Monthly Archives: June 2017

Heartbreak and hope in Sandy

This is hard to write about. But my head and heart are swimming with so many emotions that sometimes the only thing that I can do is write everything down.

Last Tuesday, my girls came home from school after their usual half-mile walk up the hill on Alta Canyon Drive. But their knock when they arrived home was more urgent. I opened the door to see their white faces and heard them say that they had just seen a car accident and a man with a gun who started shooting at the bottom of the hill. Then they had run. Over the next several hours, we learned what had happened to our neighbors.

Memorez Rackley, and her 6-year-old son Jace along with her 11-year-old son Myles had been walking home from school when a crazy, obsessive man started harassing them. They tried to get help from a woman who pulled over her car. Then the man started shooting. Memorez and Jace were killed and Myles was shot through the shoulder, neck, and jaw.  Another girl was shot in the leg. Dozens of children and parents were right there in the chaos. Our neighborhood was broken apart in a way I had never thought possible.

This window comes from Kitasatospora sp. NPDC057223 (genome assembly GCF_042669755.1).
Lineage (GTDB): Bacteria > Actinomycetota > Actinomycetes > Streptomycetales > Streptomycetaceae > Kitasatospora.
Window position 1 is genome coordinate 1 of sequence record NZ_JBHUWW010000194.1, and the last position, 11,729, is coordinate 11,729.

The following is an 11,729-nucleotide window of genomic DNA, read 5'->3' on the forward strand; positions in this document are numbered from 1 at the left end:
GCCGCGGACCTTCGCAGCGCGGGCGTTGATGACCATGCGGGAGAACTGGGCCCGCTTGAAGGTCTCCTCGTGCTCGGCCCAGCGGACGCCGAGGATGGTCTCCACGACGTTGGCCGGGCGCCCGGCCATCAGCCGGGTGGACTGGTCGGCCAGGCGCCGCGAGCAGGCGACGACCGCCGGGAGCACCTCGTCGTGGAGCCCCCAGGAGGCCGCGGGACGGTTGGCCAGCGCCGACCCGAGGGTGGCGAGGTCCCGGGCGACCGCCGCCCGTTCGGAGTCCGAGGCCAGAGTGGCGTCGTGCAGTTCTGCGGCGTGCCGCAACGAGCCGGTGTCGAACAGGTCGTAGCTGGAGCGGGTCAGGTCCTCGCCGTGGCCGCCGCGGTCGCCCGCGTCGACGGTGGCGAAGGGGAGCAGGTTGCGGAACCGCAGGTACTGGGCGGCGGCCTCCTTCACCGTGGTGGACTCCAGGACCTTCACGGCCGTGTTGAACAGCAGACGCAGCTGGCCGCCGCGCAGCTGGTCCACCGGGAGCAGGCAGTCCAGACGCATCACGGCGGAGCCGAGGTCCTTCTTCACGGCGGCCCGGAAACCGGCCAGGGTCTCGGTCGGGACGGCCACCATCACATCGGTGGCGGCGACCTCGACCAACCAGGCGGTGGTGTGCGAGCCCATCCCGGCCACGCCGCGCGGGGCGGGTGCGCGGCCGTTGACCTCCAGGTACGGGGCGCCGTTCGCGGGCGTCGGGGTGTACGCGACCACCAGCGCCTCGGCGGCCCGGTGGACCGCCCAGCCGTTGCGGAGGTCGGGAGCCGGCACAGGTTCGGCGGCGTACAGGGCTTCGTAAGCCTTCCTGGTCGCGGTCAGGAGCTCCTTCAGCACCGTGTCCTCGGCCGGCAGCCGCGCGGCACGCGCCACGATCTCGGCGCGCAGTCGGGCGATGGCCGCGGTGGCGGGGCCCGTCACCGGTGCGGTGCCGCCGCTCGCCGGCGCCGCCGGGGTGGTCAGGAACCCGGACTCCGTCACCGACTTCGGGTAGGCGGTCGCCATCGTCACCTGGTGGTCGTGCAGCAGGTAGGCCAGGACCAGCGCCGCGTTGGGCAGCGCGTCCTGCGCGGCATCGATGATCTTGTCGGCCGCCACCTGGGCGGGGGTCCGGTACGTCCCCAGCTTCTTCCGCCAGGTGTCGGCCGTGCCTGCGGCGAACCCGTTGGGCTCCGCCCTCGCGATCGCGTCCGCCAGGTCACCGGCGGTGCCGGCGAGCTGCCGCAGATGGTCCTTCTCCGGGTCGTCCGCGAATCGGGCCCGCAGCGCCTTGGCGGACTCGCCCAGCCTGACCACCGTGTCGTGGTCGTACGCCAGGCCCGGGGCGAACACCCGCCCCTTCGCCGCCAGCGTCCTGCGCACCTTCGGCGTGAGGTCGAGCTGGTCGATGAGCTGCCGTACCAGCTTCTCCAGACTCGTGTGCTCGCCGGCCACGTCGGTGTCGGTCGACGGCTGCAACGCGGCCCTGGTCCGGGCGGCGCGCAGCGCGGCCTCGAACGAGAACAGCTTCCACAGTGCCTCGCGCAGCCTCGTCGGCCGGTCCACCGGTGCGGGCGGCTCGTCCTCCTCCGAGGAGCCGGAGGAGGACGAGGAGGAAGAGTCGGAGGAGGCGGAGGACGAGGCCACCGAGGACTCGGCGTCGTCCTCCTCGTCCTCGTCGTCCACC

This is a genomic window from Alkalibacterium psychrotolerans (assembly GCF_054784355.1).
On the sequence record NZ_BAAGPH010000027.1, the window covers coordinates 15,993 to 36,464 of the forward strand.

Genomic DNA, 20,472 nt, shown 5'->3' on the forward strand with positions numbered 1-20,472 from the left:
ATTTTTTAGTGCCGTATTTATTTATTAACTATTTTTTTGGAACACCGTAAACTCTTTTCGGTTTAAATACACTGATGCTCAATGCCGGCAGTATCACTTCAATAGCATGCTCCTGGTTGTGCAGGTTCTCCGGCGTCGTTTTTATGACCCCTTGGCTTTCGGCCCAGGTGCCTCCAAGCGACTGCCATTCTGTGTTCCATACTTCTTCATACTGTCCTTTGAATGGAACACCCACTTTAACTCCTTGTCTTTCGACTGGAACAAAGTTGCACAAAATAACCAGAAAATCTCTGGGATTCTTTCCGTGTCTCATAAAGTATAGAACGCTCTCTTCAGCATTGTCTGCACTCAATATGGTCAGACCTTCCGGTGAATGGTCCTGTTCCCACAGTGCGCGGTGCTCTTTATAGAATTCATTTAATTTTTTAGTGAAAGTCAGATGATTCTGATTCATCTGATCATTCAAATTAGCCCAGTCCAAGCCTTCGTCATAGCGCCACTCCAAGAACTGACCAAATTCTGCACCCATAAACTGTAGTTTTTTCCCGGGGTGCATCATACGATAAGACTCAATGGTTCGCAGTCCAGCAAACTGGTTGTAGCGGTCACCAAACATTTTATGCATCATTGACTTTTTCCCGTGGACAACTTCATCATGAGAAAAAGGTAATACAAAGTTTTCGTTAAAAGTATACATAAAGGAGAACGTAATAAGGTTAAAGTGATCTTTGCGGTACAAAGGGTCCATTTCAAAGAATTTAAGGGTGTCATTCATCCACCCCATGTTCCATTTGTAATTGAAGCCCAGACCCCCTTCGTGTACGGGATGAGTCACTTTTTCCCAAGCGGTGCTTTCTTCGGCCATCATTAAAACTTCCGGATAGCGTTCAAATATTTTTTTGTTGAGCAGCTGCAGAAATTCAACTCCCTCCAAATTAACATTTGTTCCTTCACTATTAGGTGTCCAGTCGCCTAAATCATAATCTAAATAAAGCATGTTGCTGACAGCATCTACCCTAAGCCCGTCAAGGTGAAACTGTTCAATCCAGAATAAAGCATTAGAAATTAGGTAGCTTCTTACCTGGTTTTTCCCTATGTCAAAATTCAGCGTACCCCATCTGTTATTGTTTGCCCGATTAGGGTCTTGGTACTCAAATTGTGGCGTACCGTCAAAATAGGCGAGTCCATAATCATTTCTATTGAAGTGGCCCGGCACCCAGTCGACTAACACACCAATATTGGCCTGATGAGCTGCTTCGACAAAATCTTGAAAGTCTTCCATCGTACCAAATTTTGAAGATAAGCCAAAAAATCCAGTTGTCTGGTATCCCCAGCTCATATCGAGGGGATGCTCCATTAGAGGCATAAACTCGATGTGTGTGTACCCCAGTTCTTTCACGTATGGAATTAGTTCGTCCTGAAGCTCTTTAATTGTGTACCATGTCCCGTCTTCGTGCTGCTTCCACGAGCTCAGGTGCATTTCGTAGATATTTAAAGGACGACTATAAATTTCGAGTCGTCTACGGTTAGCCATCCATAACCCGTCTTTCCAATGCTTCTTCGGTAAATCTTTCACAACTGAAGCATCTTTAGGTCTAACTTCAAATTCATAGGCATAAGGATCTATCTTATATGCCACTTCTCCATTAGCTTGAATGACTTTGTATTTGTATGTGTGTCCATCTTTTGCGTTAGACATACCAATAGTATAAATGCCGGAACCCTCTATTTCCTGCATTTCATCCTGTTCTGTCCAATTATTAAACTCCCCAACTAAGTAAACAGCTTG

Some tragedies are the result of forces of nature or sickness beyond our ability to control. But some happen because there is evil in this world. I don’t have words to express the sadness I have grappled with as I have thought of the Rackley family, or the children and parents who watched these events unfold, or my own children who were so close to it all. I don’t have words to explain how a man could use this kind of violence here. I don’t know why this all happened. My heart breaks for this family every time I picture their faces, or look outside my front window, across our quiet cul de sac, to their lovely suburban home.

There is evil in this world. But the days following the incident have shown me how much goodness is here alongside it.  I saw it in the “Good Samaritan” who pulled over to help this scared mother and her children. I saw it in my neighbor who pulled over just behind the scene and screamed for my son and his friends to get in her car so she could drive them to safety. I saw it in the police officers and first responders who were so quick to arrive at the scene, but who have expressed their grief that they were too late to stop it.